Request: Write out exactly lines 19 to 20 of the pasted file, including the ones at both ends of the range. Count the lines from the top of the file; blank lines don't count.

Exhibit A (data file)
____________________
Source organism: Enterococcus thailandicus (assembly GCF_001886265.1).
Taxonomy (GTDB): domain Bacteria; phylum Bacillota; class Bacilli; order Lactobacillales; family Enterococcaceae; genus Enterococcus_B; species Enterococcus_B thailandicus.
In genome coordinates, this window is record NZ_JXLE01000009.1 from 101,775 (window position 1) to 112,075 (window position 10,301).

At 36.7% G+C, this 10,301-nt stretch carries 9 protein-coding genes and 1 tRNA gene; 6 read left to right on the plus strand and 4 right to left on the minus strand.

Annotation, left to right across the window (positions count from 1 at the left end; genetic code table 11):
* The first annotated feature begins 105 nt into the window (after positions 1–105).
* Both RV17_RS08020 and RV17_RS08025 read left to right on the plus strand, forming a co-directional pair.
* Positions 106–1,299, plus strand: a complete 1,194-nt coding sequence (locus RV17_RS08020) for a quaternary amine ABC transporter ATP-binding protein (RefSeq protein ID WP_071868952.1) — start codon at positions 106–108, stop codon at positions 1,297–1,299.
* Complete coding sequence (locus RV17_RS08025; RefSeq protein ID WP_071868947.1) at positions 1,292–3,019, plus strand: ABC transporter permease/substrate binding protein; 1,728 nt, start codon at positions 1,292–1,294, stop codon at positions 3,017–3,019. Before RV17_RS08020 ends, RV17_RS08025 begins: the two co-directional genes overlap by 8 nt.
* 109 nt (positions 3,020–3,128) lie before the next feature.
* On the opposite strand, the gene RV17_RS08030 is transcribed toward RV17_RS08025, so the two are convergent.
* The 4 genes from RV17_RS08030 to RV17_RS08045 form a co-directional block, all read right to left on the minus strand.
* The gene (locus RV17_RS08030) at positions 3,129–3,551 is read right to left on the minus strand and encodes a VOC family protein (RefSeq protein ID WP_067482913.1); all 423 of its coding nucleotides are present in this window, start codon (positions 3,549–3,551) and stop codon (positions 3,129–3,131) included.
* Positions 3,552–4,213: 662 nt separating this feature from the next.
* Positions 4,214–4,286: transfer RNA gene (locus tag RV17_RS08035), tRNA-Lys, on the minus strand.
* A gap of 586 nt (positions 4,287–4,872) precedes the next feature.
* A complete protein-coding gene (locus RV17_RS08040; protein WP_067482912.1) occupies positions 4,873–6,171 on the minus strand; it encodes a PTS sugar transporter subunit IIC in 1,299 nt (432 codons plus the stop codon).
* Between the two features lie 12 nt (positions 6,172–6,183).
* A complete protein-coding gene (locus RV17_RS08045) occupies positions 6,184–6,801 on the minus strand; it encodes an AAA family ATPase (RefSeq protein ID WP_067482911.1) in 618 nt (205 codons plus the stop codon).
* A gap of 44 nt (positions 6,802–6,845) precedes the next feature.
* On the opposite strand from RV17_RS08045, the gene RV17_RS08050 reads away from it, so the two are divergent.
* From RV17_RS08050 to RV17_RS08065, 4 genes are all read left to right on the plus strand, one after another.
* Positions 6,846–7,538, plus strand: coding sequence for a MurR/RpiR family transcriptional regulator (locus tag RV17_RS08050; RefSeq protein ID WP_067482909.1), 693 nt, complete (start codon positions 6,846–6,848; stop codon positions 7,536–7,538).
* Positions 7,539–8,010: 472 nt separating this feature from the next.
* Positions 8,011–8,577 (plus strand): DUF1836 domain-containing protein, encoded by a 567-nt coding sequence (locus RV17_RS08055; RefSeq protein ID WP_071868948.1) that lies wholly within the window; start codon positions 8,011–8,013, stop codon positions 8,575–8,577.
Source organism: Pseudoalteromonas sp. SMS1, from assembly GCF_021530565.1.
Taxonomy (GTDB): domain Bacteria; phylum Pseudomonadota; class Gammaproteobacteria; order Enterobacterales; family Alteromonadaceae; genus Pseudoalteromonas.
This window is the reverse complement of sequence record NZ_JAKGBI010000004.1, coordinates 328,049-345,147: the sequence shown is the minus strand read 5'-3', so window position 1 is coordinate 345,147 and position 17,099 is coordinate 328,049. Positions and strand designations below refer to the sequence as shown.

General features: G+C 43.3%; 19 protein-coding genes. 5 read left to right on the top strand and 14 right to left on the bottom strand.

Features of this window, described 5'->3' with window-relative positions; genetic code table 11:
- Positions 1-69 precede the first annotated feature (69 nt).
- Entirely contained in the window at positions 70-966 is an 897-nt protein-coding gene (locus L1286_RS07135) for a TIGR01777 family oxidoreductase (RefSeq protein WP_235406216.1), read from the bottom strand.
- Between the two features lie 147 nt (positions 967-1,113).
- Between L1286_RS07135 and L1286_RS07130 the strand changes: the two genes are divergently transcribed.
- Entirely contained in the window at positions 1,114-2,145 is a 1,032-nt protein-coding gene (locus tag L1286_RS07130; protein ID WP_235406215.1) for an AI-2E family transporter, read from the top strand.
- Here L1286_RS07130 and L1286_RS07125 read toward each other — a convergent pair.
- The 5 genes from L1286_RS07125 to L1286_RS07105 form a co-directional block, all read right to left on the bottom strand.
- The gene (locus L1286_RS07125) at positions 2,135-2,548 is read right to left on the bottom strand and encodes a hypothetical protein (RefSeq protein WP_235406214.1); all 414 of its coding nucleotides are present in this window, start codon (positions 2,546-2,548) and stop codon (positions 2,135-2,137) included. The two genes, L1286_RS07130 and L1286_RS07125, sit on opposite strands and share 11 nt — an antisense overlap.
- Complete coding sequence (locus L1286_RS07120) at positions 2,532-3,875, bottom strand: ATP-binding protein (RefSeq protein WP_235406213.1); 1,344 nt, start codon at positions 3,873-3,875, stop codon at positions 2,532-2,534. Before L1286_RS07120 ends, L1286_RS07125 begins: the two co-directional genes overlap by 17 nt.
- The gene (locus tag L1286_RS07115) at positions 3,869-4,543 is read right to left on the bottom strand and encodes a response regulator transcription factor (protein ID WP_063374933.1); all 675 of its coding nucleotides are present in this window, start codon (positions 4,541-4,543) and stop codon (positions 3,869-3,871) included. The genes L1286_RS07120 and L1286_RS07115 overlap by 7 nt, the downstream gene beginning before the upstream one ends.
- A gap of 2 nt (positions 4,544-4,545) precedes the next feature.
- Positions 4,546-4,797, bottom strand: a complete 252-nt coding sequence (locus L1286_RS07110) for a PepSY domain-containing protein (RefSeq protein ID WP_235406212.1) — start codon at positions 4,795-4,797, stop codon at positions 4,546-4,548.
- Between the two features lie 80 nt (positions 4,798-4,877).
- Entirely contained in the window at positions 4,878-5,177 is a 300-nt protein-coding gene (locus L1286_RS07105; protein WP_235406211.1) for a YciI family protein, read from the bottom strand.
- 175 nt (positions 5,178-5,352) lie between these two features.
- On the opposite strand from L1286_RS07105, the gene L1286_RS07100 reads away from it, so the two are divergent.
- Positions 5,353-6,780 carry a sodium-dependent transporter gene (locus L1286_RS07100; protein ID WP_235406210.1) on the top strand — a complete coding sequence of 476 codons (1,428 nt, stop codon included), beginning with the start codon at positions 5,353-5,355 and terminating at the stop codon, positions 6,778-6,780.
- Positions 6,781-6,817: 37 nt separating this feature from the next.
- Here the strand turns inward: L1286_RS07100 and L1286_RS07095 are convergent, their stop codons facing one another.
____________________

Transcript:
* A complete protein-coding gene (locus RV17_RS08045) occupies positions 6,184–6,801 on the minus strand; it encodes an AAA family ATPase (RefSeq protein ID WP_067482911.1) in 618 nt (205 codons plus the stop codon).
* A gap of 44 nt (positions 6,802–6,845) precedes the next feature.